The organisation was chaotic, the security nonexistent and where have you seen South Africans desperately queuing for a warm, reddish concoction sold under the label Budweiser for R20 a shot.

Inside the stadium I experienced a 1994-ish atmosphere, people with different hairstyles, skin tones and sunglasses uncomfortably getting to know one another while squeezing into the little red seats that were clearly designed for a pre-junk food generation.

Apart from the messy organisation and deadly boring football, I did manage to learn a few football techniques and nicknames of Bafana players from my friendly neighbour who was, thank God, in good shape.

The Pretoria experience was, however, something out of this world. After enjoying a lovely dinner with my partner and friends in one of the capital’s trendy restaurants we headed to the Pretoria Sports Ground’s Park and Ride facility.

We only queued for about 20 minutes. Inside the parking grounds friendly stewards showed us where to park and catch the bus.

A row of empty buses greeted us and we were soon on our way to experience a World Cup final atmosphere inside the home ground of the mighty Blue Bulls.

The stadium was great. Although my friend’s backpack wasn’t searched for any dangerous weapons or animals, there were more than enough stewards and security guards to make you feel safe and welcome.

The queues for beer (unfortunately the same red concoction) were considerably shorter and they actually had real boerewors rolls in stock.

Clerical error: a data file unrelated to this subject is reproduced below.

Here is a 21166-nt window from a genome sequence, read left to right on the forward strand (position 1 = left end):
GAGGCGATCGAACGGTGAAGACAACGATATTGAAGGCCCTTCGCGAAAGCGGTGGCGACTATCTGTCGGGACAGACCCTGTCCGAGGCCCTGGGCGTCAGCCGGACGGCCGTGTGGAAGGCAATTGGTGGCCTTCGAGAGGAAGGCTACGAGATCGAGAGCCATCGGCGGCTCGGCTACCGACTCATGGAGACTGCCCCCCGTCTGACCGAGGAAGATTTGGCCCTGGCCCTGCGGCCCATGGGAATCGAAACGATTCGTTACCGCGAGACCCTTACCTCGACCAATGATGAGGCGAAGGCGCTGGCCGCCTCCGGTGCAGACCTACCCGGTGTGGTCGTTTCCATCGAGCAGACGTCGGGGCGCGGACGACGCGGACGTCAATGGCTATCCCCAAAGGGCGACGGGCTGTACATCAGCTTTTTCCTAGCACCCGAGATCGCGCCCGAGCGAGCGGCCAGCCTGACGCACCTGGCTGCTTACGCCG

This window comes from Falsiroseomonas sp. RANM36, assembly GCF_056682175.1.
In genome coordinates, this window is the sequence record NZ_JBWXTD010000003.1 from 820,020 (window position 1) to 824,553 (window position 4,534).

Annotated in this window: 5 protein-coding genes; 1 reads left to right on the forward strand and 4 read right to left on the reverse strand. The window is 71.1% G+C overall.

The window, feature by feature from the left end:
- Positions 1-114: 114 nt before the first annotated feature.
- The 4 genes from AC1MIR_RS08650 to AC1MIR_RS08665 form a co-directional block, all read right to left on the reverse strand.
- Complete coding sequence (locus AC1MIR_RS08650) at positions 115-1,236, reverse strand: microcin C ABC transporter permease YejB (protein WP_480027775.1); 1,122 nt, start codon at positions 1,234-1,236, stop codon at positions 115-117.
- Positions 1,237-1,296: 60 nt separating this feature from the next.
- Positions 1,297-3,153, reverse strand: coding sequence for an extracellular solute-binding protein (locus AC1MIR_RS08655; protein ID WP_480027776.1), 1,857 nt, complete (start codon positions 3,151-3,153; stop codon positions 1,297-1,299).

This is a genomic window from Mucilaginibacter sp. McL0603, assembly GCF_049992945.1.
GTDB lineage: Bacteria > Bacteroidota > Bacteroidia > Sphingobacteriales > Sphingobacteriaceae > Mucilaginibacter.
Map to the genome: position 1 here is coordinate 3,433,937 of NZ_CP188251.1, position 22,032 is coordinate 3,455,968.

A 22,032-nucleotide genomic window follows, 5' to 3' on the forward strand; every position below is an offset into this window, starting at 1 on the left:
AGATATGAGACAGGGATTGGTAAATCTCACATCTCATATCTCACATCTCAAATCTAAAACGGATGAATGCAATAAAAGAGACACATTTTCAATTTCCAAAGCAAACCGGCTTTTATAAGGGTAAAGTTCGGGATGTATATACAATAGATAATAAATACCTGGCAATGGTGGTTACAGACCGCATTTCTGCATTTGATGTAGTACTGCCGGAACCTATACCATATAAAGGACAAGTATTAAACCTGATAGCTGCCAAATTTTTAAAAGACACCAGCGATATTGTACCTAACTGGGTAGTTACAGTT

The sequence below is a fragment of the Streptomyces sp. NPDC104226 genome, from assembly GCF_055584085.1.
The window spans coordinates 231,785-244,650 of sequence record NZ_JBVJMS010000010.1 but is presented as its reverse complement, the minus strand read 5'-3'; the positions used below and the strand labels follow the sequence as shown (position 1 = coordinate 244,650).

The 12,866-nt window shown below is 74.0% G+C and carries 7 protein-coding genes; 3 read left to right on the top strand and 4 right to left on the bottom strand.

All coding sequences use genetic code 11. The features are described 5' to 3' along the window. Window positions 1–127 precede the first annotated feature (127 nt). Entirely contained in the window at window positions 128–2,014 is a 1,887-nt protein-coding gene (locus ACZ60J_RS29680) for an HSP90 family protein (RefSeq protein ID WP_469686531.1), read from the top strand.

The football dished out was magnificent. The way players such as Kaka and Robinho skilfully controlled the ball made me wonder whether Brazilian soccer stars are born with four hands.

I cheered for Italy (I’m always a sucker for the underdog) but wasn’t terribly upset by the end result.

Our trip back to the Park and Ride grounds — this time also escorted by friendly Tshwane Metro police officials on motorbikes — was just as fabulous. (My partner said that she felt a bit like Jacob Zuma). Viva La Tshwane. I’ll be back for more.

Stephen ‘Pops’ Ramushu is proud to be South African

On Sunday night I was invited by my chief operating officer, Hoosain Karjieker, to go to the match between Brazil and Italy at Loftus Versfeld stadium. I had not been to a football match in years because of the inconvenience associated with parking and the time it takes for you to find your way home.

I met my colleagues Bryan Khumalo, Bongi Ndlozi and Rapule Tabane at the office where a minibus was waiting to take us to the venue.

On arrival we found organised Metro Police officials who directed us to our designated parking area. The atmosphere was buzzing with excitement. The sound of vuvuzelas could be heard from kilometres away.

Before entering the stadium we were frisked for weapons and other unwanted items. This was done with a smile and respect. Those without tickets were not allowed near the stadium. Some people asked us if we had spare tickets for them because fake tickets stood no chance against such a stringent and well-oiled system.

Once inside, friendly marshals directed us to our final destination.

Tabane and I sat in the wrong seats, but a fellow fan kindly showed us to our correct spots.